Shortly after Russia’s invasion of Ukraine, Biden publicly ruled out a ‘no-fly zone’ over Ukraine, which somewhat lessened the risk of direct confrontation between the world’s two best-armed nuclear powers. (Between them, the U.S. and Russia account for 90% of the world’s nuclear weapons stockpile.)
Reassuring though Biden’s declaration was, it by no means eliminated the risk of nuclear war. As I noted in a previous post, John Mearsheimer has opined that the war in Ukraine is “the most dangerous crisis since the Second World War” and is actually “more dangerous than the Cuban crisis”.
The reason being that, from Putin’s point of view, he “cannot lose”. So if his forces were on the cusp of defeat, he might resort to nuclear weapons. Now you might say: what would he really have to gain at that point by unleashing his nuclear arsenal?
But if he’s as crazy and irrational as people claim, he might start a game of nuclear chicken. Rather than simultaneously launching missiles from land, sea and air – a very unlikely scenario – he could fire a tactical warhead at a military target far outside a major city. This would be a way of telling the West: “The war has become existential”.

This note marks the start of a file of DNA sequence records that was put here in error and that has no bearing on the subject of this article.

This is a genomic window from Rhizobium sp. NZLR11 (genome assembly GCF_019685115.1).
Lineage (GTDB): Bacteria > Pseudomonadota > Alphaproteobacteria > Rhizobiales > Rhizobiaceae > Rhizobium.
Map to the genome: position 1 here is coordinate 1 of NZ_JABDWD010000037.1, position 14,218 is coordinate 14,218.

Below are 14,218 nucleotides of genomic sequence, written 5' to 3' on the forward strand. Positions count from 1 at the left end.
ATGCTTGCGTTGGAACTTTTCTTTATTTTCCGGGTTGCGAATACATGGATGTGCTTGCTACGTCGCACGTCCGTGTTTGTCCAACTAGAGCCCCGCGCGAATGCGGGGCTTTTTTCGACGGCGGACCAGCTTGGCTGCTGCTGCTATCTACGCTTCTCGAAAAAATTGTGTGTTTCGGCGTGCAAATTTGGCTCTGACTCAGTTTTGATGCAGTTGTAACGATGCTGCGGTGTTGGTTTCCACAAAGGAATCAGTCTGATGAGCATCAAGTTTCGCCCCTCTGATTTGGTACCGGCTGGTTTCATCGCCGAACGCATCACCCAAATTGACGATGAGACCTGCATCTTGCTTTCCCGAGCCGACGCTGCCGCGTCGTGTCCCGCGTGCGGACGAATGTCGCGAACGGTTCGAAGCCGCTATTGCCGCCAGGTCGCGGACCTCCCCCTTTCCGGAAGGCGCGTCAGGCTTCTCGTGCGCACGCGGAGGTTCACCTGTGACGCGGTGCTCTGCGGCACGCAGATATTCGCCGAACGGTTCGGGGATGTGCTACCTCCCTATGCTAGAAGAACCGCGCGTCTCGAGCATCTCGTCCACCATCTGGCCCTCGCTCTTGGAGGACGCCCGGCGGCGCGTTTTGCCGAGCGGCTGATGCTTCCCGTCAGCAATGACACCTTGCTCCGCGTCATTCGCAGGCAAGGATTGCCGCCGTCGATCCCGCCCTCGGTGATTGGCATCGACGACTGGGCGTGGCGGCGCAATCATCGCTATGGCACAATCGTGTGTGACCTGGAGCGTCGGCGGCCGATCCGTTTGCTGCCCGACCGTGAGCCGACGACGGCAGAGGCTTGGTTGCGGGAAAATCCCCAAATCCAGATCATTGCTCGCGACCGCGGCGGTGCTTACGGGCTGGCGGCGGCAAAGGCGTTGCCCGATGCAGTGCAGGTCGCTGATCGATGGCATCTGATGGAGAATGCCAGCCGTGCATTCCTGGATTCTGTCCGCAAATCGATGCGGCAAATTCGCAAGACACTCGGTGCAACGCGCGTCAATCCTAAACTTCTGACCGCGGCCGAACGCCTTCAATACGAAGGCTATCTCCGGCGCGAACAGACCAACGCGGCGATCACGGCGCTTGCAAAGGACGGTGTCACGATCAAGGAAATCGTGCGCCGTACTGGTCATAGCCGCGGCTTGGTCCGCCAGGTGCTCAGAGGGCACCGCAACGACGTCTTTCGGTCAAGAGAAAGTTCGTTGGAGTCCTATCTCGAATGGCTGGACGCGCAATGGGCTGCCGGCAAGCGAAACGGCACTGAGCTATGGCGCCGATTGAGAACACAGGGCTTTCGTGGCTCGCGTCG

I’m not saying this is likely, of course; just that it’s a possibility we should really be taking seriously. (Remember that the amount of consideration we should give to something depends on its probability and the severity of its consequences.) Which makes some of the commentary from Western hawks very difficult to understand.
In a recent Spectator article, the historian Sergey Radchenko argues that Russia needs to be “humiliated” in Ukraine. And he’s not talking about some kind of tacit humiliation where Putin gets to save face, even while all his objectives are thwarted. Russia, Radchenko writes, “needs proper humiliation”.
Okay, so how does he deal with the objection that this might prompt a nuclear strike? He simply ignores it. The article doesn’t address how Putin and his cronies might react to being “humiliated”. Did people write op-eds like this during the Cuban Missile Crisis?
Another commentator who seems remarkably relaxed about nuclear war is the journalist Sergej Sumlenny. In a Twitter thread back in April he argued “the most secure way to get guaranteed peace is to eliminate nuclear Russia”, adding “some nukes can explode, but they will explode anyway”. Just a few nukes exploding – nothing to worry about.
Then there’s the Atlantic Council’s Anders Åslund. In a now-deleted tweet, he offered his “humble advice” to NATO, including the suggestion to “bomb relevant Russian cities preventatively” to make sure Putin can’t use nukes. Hint: Russia also has nuclear submarines, so this plan may have a flaw in it.
The preceding comments weren’t made by anonymous Ukraine-flag Twitter accounts set up in February of this year. They were made by credential ‘experts’ with tens of thousands of followers. If you thought public health was bad, try foreign policy.